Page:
4. Post distribution monitoring: non-beneficiary monitoring
5. Results from complaints mechanism
1. Food basket monitoring
2. Post distribution monitoring: non-beneficiary monitoring
3. Coverage surveys
4. Process monitoring and evaluation
1. Food Usage monitoring
2. Market surveys
Key factors which lead to exclusion and inclusion errors

. Type of assessment
. The involvement of the community in the definition of need
. Taking into account the resource context


. Political context
. Transparent and accountable systems for identifying the eligible
. Geographical coverage
. Information about programme in the community
. Could it be transported
. Diversion by powerful people
. Sharing within households
. Redistribution by the community
. Diversion by powerful people


Table 3 summarises the methods that can be used for monitoring the targeting system, and Table 2 indicates at which stages the various methods can be used. These methods are described briefly. It should be noted that there is no single method for determining inclusion and exclusion errors or the appropriateness of the targeting system. Each of the methods listed here provides part of the information necessary to comprehensively monitor a system.

Table 3: Different types of monitoring which can be used in targeting systems
Type of monitoring Where and when it is done Purpose
Process monitoring (including appeal mechanisms) Ongoing with beneficiaries, nonbeneficiaries, leaders and authorities To assess the quality of the implementation and how it is perceived by the population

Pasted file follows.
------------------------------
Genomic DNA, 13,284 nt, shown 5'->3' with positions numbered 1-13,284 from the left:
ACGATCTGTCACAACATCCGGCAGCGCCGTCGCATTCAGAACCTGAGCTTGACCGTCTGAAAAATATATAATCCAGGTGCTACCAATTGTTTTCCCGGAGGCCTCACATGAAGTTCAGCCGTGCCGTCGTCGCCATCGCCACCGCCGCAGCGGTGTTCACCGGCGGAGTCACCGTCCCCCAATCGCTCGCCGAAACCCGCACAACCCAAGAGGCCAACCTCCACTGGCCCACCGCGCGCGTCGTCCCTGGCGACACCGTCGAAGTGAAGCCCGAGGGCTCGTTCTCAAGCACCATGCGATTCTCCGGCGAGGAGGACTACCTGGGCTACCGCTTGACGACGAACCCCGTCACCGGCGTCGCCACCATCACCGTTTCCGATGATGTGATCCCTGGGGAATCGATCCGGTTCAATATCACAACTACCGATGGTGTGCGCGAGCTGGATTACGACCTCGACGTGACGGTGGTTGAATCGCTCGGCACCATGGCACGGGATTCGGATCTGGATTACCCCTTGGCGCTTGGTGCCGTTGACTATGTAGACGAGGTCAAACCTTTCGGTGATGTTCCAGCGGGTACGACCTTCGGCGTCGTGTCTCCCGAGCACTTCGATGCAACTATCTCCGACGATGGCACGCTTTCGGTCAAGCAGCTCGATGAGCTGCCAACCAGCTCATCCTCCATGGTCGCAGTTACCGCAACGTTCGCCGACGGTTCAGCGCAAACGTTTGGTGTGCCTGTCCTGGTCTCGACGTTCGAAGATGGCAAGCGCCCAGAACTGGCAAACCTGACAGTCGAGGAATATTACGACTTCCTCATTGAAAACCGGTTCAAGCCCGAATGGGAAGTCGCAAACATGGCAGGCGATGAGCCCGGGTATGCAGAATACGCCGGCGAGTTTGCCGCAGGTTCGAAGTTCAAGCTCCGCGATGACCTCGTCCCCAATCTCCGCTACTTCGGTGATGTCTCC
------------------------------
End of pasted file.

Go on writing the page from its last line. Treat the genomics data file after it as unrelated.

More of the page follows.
Food basket monitoring At the distribution point through interviews with beneficiaries Determines whether the ration received at the distribution point matches the entitlement on ration card
Household profile monitoring

At the distribution point through interviews with beneficiaries

Monitoring of beneficiary household profile relative to eligibility criteria

Food usage surveys Post distribution through home interviews with beneficiaries Determines how recipient households use the food and how long it could last
Market surveys At markets post distribution To monitor sales and prices of food aid
Non-beneficiary monitoring Post distribution through home interviews with non-beneficiaries Monitoring perceptions among non-beneficiaries regarding fairness of the targeting and the distribution process
Coverage surveys During a targeted feeding programme, through population surveys To determine the proportion of the eligible population who are registered for feeding and the proportion who are not
Food security monitoring On an ongoing basis among the whole population To determine whether the targeting objectives are appropriate/have been achieved
Nutrition monitoring Periodically among the whole population To determine whether the targeting objectives are appropriate/have been achieved


The information provided by monitoring should be considered immediately and the implications for the targeting system determined.

Process monitoring and evaluation

Systems should be established for ongoing monitoring of the views of the population on the targeting system. Ongoing methods for participatory monitoring is an integral part of community managed targeting. In systems using administrative targeting, appeal mechanisms can be set up to allow members of the affected population to complain if they have not been targeted or have not received food. These mechanisms can provide an immediate way of monitoring the targeting process. Where appropriate, complaints should be met with an instant response and if necessary, modification of the system.

Food basket monitoring